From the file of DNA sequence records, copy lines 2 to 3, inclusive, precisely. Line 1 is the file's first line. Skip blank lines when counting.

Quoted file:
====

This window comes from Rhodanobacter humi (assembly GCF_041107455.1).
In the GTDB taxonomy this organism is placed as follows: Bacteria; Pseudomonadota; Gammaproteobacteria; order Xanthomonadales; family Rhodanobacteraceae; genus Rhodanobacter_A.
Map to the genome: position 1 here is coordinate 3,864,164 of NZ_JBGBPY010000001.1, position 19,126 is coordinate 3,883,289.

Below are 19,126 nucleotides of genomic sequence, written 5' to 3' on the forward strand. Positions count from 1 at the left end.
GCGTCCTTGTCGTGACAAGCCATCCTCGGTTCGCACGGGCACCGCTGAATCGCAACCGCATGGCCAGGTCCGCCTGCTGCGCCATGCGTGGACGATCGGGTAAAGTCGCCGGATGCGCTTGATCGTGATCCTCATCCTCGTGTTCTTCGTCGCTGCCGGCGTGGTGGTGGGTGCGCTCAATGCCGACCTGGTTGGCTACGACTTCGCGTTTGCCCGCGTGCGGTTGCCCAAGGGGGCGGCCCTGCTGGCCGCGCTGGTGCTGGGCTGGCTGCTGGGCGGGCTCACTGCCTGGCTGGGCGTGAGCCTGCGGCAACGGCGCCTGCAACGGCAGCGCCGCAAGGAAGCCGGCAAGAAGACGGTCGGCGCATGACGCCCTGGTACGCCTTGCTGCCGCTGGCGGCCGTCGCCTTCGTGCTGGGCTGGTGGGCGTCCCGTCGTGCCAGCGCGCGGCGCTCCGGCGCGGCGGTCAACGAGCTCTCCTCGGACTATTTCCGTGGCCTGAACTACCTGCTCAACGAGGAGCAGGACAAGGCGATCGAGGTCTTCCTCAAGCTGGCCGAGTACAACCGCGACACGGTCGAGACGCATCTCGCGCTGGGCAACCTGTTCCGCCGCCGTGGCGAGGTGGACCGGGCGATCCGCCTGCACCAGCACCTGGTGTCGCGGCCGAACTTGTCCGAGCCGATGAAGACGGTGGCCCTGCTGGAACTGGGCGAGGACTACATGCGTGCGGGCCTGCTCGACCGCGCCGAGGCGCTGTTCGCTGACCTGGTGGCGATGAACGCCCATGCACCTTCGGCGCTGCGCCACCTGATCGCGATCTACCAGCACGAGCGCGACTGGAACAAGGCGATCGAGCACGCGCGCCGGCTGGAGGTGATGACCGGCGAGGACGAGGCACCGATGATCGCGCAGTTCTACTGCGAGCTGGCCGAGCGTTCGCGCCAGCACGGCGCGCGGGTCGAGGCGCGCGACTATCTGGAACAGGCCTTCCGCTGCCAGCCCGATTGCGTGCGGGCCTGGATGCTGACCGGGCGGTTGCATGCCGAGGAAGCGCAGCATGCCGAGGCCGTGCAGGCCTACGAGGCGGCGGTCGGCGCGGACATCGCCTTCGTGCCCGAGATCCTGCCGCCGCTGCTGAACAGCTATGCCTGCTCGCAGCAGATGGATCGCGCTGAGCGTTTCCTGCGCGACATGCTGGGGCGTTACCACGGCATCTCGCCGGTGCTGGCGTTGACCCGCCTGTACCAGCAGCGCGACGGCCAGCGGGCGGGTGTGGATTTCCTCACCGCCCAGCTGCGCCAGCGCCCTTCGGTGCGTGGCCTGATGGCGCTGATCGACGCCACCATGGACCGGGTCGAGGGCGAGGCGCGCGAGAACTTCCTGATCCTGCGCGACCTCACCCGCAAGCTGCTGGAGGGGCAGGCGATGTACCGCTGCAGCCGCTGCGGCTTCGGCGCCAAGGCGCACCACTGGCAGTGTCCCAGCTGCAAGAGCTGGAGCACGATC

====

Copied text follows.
In the GTDB taxonomy this organism is placed as follows: Bacteria; Pseudomonadota; Gammaproteobacteria; order Xanthomonadales; family Rhodanobacteraceae; genus Rhodanobacter_A.
Map to the genome: position 1 here is coordinate 3,864,164 of NZ_JBGBPY010000001.1, position 19,126 is coordinate 3,883,289.